My wife actually worked on a basic privacy curriculum with the San Jose Public Library and the International Computer Science Institute. (It was originally going to be a video game, but it looks like they've just put up the text, which is... better. Trust me.) It hits the high points and has some more in-depth resources linked.
posted by restless_nomad at 10:47 AM on February 24, 2017 [3 favorites]




I got InfoSec training annually at my old corporate job. But the best newbie-friendly, in a nutshell thing I have ever seen was from a parenting list I was on years ago that had a lot of not real internet savvy full time parents and the like on it.

That was: "Don't say anything online that you wouldn't want published to the front page of your local newspaper."

They would talk about how you don't know who is reading this stuff, it could be your mother-in-law, the spouse you are divorcing or staff from the school you are fighting with. These types of incidents actually happened. They had a case where someone would come on list and bitch about the school their kid was in where they were fighting for accommodation and one of the staff was also subscribed and would print out all their ugly emails and use them against them.

Given how few people read their local paper these days, you could try using the metaphor of a town crier. But the point is to make it clear that this can have real world consequences for them personally and people they know. This can be hard for some people to grasp. The internet seems so big and anonymous and so forth. It can feel like you are howling into a void and no one is listening at all. The above is the best thing I have ever seen for getting not internet savvy people to think before they type.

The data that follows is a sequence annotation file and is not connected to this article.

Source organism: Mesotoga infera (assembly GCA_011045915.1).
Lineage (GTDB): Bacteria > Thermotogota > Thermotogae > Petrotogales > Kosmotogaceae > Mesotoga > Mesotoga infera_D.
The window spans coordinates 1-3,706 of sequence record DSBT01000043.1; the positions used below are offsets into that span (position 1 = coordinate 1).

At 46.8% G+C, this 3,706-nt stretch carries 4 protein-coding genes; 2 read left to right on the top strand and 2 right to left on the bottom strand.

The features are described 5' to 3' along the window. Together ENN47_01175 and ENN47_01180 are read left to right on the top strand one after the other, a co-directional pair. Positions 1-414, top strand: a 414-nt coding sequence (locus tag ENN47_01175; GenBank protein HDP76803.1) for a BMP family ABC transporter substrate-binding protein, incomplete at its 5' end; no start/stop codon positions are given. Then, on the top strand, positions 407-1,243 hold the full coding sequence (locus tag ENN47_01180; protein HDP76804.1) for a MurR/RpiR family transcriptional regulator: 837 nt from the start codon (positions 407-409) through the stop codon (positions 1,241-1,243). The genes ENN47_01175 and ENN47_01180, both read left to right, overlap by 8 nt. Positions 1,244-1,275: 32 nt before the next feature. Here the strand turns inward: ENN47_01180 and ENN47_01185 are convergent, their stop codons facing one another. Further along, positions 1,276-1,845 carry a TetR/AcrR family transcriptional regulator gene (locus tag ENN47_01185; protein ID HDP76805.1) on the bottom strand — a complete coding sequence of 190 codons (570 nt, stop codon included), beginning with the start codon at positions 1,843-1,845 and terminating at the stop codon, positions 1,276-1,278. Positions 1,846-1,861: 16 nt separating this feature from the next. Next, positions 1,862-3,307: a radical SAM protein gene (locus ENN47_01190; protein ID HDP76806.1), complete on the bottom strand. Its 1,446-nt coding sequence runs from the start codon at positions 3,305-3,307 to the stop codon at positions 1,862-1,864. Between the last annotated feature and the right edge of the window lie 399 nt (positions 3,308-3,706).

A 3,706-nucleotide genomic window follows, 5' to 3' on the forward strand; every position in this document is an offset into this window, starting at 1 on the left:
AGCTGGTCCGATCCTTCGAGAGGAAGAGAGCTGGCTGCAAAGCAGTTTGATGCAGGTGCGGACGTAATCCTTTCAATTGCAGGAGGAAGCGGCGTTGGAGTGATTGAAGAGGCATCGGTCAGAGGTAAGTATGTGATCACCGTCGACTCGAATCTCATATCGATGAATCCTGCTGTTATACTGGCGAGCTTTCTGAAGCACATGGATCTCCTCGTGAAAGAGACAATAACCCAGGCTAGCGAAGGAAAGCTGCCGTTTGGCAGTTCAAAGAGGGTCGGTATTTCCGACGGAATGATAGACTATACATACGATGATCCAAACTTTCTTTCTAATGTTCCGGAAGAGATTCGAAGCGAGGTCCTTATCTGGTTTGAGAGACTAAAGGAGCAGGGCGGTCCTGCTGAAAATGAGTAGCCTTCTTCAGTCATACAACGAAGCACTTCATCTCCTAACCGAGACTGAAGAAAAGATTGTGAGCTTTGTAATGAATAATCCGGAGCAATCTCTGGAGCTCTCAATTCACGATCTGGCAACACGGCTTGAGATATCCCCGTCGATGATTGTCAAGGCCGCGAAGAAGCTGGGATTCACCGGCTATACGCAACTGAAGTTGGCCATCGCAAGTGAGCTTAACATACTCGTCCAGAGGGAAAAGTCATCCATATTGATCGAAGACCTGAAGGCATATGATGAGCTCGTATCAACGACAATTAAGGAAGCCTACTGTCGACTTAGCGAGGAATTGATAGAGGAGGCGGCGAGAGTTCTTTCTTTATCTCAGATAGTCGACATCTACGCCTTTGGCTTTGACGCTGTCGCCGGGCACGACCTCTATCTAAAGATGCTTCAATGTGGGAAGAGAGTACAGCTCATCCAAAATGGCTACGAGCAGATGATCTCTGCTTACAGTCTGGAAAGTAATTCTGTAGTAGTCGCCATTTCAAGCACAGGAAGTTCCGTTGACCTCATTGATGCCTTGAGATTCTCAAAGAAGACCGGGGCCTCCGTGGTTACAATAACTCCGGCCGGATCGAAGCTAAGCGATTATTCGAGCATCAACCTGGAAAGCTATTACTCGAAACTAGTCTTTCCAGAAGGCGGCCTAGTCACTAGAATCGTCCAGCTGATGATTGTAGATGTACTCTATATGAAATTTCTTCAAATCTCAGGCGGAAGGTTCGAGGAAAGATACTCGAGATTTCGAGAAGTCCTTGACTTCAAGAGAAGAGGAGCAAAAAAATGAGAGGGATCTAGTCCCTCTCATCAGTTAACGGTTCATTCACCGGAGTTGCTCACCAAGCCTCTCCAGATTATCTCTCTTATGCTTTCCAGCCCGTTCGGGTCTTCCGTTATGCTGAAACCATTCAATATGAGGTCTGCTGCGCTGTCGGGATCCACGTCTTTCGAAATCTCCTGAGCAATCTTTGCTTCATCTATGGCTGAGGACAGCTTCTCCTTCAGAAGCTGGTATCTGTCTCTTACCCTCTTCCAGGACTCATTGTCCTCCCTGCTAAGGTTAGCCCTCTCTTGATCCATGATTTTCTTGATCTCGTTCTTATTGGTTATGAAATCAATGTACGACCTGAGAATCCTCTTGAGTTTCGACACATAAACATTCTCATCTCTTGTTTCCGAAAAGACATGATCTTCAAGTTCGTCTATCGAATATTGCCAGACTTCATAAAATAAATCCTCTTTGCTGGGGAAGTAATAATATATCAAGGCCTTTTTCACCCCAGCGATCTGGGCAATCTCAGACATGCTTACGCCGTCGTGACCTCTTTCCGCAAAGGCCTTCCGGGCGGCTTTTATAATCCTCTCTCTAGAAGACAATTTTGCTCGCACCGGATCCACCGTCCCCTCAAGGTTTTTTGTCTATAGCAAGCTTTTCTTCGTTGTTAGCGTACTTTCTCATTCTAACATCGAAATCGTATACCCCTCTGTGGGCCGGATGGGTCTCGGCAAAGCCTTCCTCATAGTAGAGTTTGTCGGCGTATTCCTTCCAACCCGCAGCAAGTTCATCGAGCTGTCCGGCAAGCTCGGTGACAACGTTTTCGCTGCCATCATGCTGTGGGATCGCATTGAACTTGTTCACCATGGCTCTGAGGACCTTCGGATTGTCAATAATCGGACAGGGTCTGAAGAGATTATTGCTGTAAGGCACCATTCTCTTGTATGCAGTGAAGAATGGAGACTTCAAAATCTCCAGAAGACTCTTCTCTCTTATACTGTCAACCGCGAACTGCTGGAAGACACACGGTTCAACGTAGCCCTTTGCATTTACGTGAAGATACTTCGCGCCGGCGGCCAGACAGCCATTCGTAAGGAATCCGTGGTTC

posted by Michele in California at 2:22 PM on February 24, 2017


The thing people haven't talked about yet in the great tips is the friends-of-friends thing: posting something you think is just going to one set of people, but is actually going to a lot more.

Talking about both the technical side of it (think about your settings) but also the fact that sometimes people can and will pass on stuff from controlled spaces online to people you didn't want to see that, and to think about that a bit in advance. (Relationship drama, estrangements between family members, stalkers, etc. are experience lots of people are familiar with.) They could do that without the technology, too, but the same stuff that helps face to face is a good rule of thumb with the tech.

Having a regular conversation about how to talk to friends and family about what info they share about you (and your family, especially any kids) is also a good habit to be in. Do you not want to be tagged in things? Not have the names of kids used in online spaces? That kind of thing.
posted by modernhypatia at 8:21 AM on February 27, 2017 [1 favorite]


the two things old people i know always fall for are, email phishing, and clicking on flashing buttons that go "Alert! Your computer has a virus! Click here to fix it!" The stuff that we think is too stupid and obvious to even think of as a risk. They just trust everything like children
posted by maiamaia at 2:31 PM on March 11, 2017